Here’s a match up of two lighting tools that should make for an interesting watch. Two professionals, both shooting with almost the exact same setup of gear, the same model, the same venue, and the same time of day. Except, while one photographer is using a powerful studio strobe, the other is using a humble Speedlite. Do you think the Speedlite has a chance? Let’s find out:
The battle lines were drawn and both photographers were armed with the lighting tool of their choice. Photographer Anthony Scott used a CheetahStand CL-360 studio strobe while Michael Andrew used Canon’s 600EX-RT Speedlite. The rest of their gear was almost the same. Both were using a Canon 5D Mark III with a Canon 70-200mm f/2.8 L II lens.
In case you’re wondering, the strobe is way more powerful than the Speedlite in every assessment. It’s rated at 360 WS and 80 GN. The Speedlite, on the other hand, is rated at 60–70 WS and 58–60 GN. While the strobe recycles more quickly and lasts longer, the Speedlite powered with AA batteries runs out of juice faster.
The photographers selected the time of day when the sun’s light is at its harshest: high noon.
Common Problems Faced with the Speedlite
One of the aims of this exercise was to mimic the common incorrect approach to shooting in harsh lighting conditions and then show how those can be corrected. So Andrew shot some of the images with the Speedlite mounted on his camera, with this result:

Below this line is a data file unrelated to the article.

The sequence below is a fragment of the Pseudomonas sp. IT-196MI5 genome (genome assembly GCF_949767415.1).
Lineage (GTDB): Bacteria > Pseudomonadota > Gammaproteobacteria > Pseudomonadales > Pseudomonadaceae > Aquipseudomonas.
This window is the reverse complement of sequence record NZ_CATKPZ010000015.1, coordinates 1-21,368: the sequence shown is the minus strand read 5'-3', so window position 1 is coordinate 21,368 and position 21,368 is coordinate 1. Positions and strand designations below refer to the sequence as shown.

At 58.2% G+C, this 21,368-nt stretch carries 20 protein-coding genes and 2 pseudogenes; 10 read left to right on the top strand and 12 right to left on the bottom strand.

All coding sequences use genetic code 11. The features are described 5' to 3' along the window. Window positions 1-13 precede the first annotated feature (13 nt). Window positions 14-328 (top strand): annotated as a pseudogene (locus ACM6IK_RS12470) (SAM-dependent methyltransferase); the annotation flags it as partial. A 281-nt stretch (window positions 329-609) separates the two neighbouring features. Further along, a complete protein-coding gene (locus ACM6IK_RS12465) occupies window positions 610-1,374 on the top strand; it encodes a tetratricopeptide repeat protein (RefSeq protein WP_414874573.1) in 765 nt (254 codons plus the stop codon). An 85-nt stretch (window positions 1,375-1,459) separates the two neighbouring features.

The underpowered Speedlite clearly huffed and puffed, but it was short of breath. It failed to clearly expose the model from the telephoto distance that Andrew was shooting from. So, for his next shot he set up the light off-camera and brought it closer to the model:
Clearly this was a much better attempt. The guiding rule here is the inverse square law. The Speedlite with its lower guide number was literally struggling to properly light the model from far away.
Even then, the Speedlite faced another problem—the quality of the light it produced. At such short distances (3 feet away), the quality of light was hard. To correct the problem Andrew used an umbrella to bounce the light. That produced much better results:
Scott, on the other hand, was using the bigger and better CL-360. It created a much larger amount of light and easily illuminated the subject from a distance.
The final problem that Andrew faced was depth of field (DoF). Here are two images shot by the two photographers side by side for comparison:
Needless to say the reason Andrew was getting such a vast DoF was because he was shooting at f/13. Scott, however, was shooting at f/2.8, and thus had a shallow depth of field. But why is it that Scott was able to shoot at such wide apertures and Andrew—in spite of the fact that they were shooting with the same camera and lens—could not? The answer is a neutral density (ND) filter. Scott was using a 4-stop ND filter which allowed him to stop a significant amount of light without having to bring the entire background into focus.
Now, if you have any doubt in your mind as to why the two photographers were shooting at high noon in the first place, consider this piece of advice from Scott:
“I like shooting at that time because the flash and the ambient light is almost the exact same color. If I shoot at dusk or I shoot at the golden hour then I will have to gel my flash. Then I am going to lose almost a stop of power because of that gel.”